Irish Repertory Theater turns 33 and Harold Prince


Monday, June 13e, the stars came to City Hall again after two years to celebrate the Irish Repertory Theater and the musicals of Harold Prince. Audiences were thrilled to see what longtime Artistic Director Charlotte Moore and Production Manager Ciaran O’Reilly had in store for them and by the end of the night, no one was disappointed.

As it was a celebration of the theater company, its supporters and its creative team, the evening began with the presentation of awards and accolades. The artistic winners were two wonderful costume designers who have been creating costumes for theater productions for thirty years, Linda Fisher and David Toser. A video of a collage of their very diverse costumes showed decades of creativity and artistry that demonstrates that the quality of their work, despite the budgets of a non-profit organization, can rival any budget millions of dollars on Broadway.

The Visionary Leadership Award was presented to Loretta Brennan Glucksman, whose philanthropy, activism and diplomacy have improved lives on both sides of the Atlantic. Born in Allentown, Pennsylvania to a father who was an American postal worker all his life, it’s inspiring to see how she was able to convey her own messages of kindness and generosity.

After the speeches and presentations, it was time for the show and an incredible tribute to the genius of Hal Prince. Joel Grey, who tells us he was ready to give up after some early career disappointments, thankfully changed his mind when a young Mr Prince called him to offer him a role as emcee in a comedy music by Kander and Ebb, Cabaret. We can only wonder how many other struggling actor lives have taken a different trajectory thanks to a call from Mr. Prince.

Throughout the evening, video interviews with The Prince of Broadway featured the songs beautifully performed by a talented cast of performers. Musical director and bandleader John Bell led an incredible orchestra and choir of singers whose voices filled City Hall.

Individual performers for the evening included Mark Evans who started the evening singing Company which was part of an overture celebrating Sondheim’s musicals Forum, Company and happily. He returned later that evening joined by DeLaney Westfall and the choir to sing Grow our garden of the musical Candid. Their harmonies were incredible and beautiful.

Max von Essen and Amanda Jane Cooper showed us why Mr. Prince chose to direct the musical, She loves Me, in 1963, only the second show he directed. Singing the revealing songs of this couple’s love, Vanilla ice cream and She loves MeAmanda and Max, respectively, brought wit and emotion to these wonderful tunes.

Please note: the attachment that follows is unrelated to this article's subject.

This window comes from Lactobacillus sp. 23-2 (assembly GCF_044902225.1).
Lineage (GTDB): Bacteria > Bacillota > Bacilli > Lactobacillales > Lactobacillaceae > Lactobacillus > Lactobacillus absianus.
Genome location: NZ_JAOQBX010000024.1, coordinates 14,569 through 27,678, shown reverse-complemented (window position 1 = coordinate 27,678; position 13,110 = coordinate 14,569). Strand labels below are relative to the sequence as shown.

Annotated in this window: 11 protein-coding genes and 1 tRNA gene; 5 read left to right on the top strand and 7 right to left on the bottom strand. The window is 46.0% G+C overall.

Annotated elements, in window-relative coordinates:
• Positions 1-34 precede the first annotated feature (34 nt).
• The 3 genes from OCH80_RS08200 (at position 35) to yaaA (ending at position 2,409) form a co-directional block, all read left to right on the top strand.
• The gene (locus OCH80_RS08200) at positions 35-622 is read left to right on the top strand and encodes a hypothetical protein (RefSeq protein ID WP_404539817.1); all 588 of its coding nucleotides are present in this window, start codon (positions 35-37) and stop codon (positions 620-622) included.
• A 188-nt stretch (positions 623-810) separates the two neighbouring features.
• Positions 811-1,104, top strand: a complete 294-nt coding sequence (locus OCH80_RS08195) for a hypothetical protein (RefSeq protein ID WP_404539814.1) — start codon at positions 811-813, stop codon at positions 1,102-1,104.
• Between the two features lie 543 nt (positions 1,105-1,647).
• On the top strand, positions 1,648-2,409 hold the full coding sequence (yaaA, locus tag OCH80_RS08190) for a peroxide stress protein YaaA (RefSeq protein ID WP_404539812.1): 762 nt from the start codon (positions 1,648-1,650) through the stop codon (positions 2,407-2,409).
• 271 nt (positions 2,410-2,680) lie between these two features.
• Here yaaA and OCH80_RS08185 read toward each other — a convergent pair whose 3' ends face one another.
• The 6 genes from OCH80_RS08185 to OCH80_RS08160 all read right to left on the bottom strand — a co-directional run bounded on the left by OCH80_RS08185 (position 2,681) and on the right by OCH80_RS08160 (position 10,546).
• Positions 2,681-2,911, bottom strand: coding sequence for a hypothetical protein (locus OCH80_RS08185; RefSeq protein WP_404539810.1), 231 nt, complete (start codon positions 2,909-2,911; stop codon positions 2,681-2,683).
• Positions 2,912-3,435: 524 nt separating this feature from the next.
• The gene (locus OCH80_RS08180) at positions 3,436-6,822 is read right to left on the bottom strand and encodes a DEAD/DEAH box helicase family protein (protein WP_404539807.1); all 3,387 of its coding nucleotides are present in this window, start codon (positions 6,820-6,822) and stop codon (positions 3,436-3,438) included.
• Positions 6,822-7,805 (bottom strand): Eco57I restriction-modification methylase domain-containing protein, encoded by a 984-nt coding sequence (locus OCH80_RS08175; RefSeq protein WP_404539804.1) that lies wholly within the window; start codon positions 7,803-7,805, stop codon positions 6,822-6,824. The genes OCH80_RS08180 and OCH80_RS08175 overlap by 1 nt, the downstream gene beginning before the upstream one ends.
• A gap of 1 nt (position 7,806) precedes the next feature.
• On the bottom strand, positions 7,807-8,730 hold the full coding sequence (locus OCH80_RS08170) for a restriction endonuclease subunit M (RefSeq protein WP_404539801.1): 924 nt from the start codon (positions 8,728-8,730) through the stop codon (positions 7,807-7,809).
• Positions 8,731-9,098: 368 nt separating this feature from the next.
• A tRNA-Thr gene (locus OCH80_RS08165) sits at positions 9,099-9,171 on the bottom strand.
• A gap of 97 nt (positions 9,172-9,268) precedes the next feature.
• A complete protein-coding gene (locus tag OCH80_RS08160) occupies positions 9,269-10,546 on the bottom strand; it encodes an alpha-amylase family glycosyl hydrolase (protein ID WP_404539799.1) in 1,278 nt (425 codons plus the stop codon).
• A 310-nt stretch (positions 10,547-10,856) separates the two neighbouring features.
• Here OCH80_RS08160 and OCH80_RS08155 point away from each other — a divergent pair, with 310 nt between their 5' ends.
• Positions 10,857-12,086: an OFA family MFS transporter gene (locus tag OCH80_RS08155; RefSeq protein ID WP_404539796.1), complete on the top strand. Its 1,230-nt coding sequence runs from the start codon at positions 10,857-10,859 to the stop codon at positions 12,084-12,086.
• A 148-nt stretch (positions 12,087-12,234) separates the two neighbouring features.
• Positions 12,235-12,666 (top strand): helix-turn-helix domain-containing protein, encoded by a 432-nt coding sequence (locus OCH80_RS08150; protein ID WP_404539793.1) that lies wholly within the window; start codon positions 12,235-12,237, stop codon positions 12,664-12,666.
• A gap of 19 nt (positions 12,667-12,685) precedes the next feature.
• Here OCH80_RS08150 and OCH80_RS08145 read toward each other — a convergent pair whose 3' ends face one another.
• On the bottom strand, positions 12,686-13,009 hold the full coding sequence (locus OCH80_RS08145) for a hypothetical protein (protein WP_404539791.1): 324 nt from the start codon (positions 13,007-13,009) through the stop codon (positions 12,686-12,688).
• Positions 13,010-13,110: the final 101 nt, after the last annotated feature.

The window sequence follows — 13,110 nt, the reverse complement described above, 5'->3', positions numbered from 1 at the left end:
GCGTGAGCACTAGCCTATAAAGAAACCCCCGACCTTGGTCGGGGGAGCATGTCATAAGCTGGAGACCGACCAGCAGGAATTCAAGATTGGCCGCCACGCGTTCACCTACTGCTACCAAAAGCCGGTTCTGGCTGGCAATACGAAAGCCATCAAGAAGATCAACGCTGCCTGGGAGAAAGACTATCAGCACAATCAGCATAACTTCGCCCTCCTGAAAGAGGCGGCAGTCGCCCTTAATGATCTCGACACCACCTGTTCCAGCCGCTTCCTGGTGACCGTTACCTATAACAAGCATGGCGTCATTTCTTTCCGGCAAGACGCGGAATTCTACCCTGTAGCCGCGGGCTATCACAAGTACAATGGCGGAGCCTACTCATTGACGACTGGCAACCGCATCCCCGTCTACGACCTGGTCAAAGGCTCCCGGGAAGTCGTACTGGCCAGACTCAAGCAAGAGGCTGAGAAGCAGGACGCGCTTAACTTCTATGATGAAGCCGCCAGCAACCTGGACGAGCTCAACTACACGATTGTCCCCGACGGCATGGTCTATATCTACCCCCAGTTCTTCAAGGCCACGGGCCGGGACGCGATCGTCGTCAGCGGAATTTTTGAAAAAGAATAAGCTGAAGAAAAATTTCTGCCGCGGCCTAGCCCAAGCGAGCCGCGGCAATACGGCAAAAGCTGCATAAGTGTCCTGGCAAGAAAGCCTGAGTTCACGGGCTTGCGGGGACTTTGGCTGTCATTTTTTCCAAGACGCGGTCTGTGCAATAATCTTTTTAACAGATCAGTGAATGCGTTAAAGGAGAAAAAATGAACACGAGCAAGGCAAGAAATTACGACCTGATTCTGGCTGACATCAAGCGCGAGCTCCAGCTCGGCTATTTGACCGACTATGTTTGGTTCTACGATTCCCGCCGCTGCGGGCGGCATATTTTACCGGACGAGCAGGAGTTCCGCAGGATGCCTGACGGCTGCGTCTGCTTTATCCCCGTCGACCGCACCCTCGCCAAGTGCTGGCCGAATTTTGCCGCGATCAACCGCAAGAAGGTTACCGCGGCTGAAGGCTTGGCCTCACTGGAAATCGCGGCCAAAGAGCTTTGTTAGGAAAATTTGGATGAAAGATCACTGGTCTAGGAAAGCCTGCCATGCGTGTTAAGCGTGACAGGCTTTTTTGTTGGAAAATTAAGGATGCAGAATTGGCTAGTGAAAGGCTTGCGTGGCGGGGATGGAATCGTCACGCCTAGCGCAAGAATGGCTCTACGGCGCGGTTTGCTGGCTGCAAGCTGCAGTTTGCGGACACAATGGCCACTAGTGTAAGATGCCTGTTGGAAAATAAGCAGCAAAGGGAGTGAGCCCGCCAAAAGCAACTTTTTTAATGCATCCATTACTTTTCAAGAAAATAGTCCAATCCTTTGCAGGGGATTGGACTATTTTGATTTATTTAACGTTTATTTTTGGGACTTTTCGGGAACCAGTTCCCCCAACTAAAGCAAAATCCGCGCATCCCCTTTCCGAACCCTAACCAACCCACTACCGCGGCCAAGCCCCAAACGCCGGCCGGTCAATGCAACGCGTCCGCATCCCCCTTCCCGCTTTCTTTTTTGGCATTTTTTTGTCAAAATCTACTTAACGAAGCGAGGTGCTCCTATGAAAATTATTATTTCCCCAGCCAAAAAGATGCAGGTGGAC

After many productions with artists like Kander and Ebb and of course Stephen Sondheim; Mr Prince’s first directorial experience with Andrew Lloyd Weber was Evita and Donna Kane, in a glittering dress that could very well have been designed for the real Mrs Perone, sang his signature song don’t cry for me argentina, reaching the treble so essential to music. Later that night, his other ALW collab came to life as Ciaran Sheehan and Kaley Ann Vorhees duet beautifully with music of the night and All I ask of you of The Phantom of the Opera.

Among these wonderful ballads and love songs, the amusing and catchy Heart of Cursed Yankees brought levity to the evening performed by William Ballamy, Jonathan Hadley, Jay Aubrey Jones, Ashley Robinson, the choir and the grateful audience.

Glenn Close was scheduled to appear on stage in person, but was unable to attend, so she was able to send in a video of herself singing a heartfelt vocal send the clowns. She wasn’t the only Tony-winning performer and Broadway legend who wowed audiences that night. Howard McGillen, who was the Ghost of Broadway for 2,544 performances, was able to sing without a mask not a day goes by By of We ride happily. It was a pleasure to hear her sing the song, which in the musical is sung by the character, Beth, giving a male voice to the tune.

All of these performers were top notch; but, there were three wows in the evening as the creators of the roles they created on Broadway took the stage to the audience’s ovations. Michel Bell, who played Joe in the 1994 production of Showboatproved that his baritone was still as strong as it was 25 years ago when he was singing Ol’ Man River in this Tony Award-winning production.

Len Cariou, who just presented a Tony Award for Lifetime Achievement to his Sweeney Toddostar Angela Lansbury brought this main character back to life with a mix of Sweeney Todd and pretty women. It was thrilling to watch him recreate this Tony-winning character for.

Chita Rivera, WOW, CHITA!, the original Anita of West Side Story sang a medley from that show, beginning with the iconic lyrics, “A boy like that who would kill your brother.” Well she killed it herself by singing and doing a few dance steps to America. She continues to prove what a Broadway legend is.

The whole evening was a fantastic tribute to the Irish Repertory Theater and a reminder of why this company has been such an artistic asset to New York since Charlotte Moore and Ciaran O’Reilly opened in 1988.

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